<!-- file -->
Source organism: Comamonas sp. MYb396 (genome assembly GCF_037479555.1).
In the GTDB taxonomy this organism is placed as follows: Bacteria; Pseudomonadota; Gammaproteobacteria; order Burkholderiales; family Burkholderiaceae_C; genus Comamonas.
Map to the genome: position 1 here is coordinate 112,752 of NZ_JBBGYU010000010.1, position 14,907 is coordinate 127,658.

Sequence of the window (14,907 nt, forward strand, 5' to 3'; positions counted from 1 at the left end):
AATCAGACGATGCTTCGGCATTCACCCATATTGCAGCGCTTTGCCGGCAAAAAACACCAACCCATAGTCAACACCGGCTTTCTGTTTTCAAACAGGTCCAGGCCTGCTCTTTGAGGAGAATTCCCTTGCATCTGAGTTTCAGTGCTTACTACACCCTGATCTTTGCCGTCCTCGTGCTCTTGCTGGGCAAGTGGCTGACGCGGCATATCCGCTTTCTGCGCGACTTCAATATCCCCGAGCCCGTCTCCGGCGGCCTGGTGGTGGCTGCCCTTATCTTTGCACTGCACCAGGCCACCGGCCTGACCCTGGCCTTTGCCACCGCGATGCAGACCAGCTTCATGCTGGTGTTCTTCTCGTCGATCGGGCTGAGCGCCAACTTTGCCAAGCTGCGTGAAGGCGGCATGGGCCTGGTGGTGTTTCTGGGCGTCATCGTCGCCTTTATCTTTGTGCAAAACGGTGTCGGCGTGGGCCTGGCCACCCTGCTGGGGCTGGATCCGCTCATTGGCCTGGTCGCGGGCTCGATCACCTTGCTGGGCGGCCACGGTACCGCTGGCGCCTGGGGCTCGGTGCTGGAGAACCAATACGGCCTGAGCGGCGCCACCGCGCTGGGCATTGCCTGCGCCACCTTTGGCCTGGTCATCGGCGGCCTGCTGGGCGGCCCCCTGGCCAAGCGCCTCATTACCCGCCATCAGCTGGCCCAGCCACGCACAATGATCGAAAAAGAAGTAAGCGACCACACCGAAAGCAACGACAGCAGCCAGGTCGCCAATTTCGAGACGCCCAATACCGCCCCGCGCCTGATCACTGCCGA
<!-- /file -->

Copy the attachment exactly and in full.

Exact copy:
Source organism: Comamonas sp. MYb396 (genome assembly GCF_037479555.1).
In the GTDB taxonomy this organism is placed as follows: Bacteria; Pseudomonadota; Gammaproteobacteria; order Burkholderiales; family Burkholderiaceae_C; genus Comamonas.
Map to the genome: position 1 here is coordinate 112,752 of NZ_JBBGYU010000010.1, position 14,907 is coordinate 127,658.

Sequence of the window (14,907 nt, forward strand, 5' to 3'; positions counted from 1 at the left end):
AATCAGACGATGCTTCGGCATTCACCCATATTGCAGCGCTTTGCCGGCAAAAAACACCAACCCATAGTCAACACCGGCTTTCTGTTTTCAAACAGGTCCAGGCCTGCTCTTTGAGGAGAATTCCCTTGCATCTGAGTTTCAGTGCTTACTACACCCTGATCTTTGCCGTCCTCGTGCTCTTGCTGGGCAAGTGGCTGACGCGGCATATCCGCTTTCTGCGCGACTTCAATATCCCCGAGCCCGTCTCCGGCGGCCTGGTGGTGGCTGCCCTTATCTTTGCACTGCACCAGGCCACCGGCCTGACCCTGGCCTTTGCCACCGCGATGCAGACCAGCTTCATGCTGGTGTTCTTCTCGTCGATCGGGCTGAGCGCCAACTTTGCCAAGCTGCGTGAAGGCGGCATGGGCCTGGTGGTGTTTCTGGGCGTCATCGTCGCCTTTATCTTTGTGCAAAACGGTGTCGGCGTGGGCCTGGCCACCCTGCTGGGGCTGGATCCGCTCATTGGCCTGGTCGCGGGCTCGATCACCTTGCTGGGCGGCCACGGTACCGCTGGCGCCTGGGGCTCGGTGCTGGAGAACCAATACGGCCTGAGCGGCGCCACCGCGCTGGGCATTGCCTGCGCCACCTTTGGCCTGGTCATCGGCGGCCTGCTGGGCGGCCCCCTGGCCAAGCGCCTCATTACCCGCCATCAGCTGGCCCAGCCACGCACAATGATCGAAAAAGAAGTAAGCGACCACACCGAAAGCAACGACAGCAGCCAGGTCGCCAATTTCGAGACGCCCAATACCGCCCCGCGCCTGATCACTGCCGA